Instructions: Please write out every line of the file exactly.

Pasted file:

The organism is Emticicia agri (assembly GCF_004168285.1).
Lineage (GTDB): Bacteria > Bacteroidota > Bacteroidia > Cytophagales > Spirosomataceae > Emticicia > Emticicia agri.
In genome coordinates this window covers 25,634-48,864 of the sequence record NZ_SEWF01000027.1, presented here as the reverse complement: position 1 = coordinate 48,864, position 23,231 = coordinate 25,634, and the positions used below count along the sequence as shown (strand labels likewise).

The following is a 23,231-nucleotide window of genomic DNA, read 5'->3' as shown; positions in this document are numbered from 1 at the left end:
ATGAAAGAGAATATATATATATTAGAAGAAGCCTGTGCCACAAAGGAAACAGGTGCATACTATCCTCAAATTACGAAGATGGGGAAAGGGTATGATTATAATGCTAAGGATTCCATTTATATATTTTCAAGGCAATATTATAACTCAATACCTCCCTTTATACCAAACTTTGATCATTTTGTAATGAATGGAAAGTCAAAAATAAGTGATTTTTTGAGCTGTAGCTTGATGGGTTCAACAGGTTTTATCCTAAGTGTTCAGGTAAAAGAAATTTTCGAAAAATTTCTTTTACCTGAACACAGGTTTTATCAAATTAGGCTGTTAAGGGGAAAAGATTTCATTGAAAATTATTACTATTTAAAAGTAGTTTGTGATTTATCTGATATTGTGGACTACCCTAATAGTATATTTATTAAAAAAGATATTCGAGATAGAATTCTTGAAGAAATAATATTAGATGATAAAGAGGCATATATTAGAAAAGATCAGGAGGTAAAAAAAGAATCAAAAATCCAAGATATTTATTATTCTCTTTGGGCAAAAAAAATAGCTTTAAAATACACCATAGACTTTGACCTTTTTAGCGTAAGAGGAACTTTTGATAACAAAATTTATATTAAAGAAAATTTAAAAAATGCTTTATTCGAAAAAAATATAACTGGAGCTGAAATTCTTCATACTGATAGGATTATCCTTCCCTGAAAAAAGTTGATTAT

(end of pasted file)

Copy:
The organism is Emticicia agri (assembly GCF_004168285.1).
Lineage (GTDB): Bacteria > Bacteroidota > Bacteroidia > Cytophagales > Spirosomataceae > Emticicia > Emticicia agri.
In genome coordinates this window covers 25,634-48,864 of the sequence record NZ_SEWF01000027.1, presented here as the reverse complement: position 1 = coordinate 48,864, position 23,231 = coordinate 25,634, and the positions used below count along the sequence as shown (strand labels likewise).

The following is a 23,231-nucleotide window of genomic DNA, read 5'->3' as shown; positions in this document are numbered from 1 at the left end:
ATGAAAGAGAATATATATATATTAGAAGAAGCCTGTGCCACAAAGGAAACAGGTGCATACTATCCTCAAATTACGAAGATGGGGAAAGGGTATGATTATAATGCTAAGGATTCCATTTATATATTTTCAAGGCAATATTATAACTCAATACCTCCCTTTATACCAAACTTTGATCATTTTGTAATGAATGGAAAGTCAAAAATAAGTGATTTTTTGAGCTGTAGCTTGATGGGTTCAACAGGTTTTATCCTAAGTGTTCAGGTAAAAGAAATTTTCGAAAAATTTCTTTTACCTGAACACAGGTTTTATCAAATTAGGCTGTTAAGGGGAAAAGATTTCATTGAAAATTATTACTATTTAAAAGTAGTTTGTGATTTATCTGATATTGTGGACTACCCTAATAGTATATTTATTAAAAAAGATATTCGAGATAGAATTCTTGAAGAAATAATATTAGATGATAAAGAGGCATATATTAGAAAAGATCAGGAGGTAAAAAAAGAATCAAAAATCCAAGATATTTATTATTCTCTTTGGGCAAAAAAAATAGCTTTAAAATACACCATAGACTTTGACCTTTTTAGCGTAAGAGGAACTTTTGATAACAAAATTTATATTAAAGAAAATTTAAAAAATGCTTTATTCGAAAAAAATATAACTGGAGCTGAAATTCTTCATACTGATAGGATTATCCTTCCCTGAAAAAAGTTGATTAT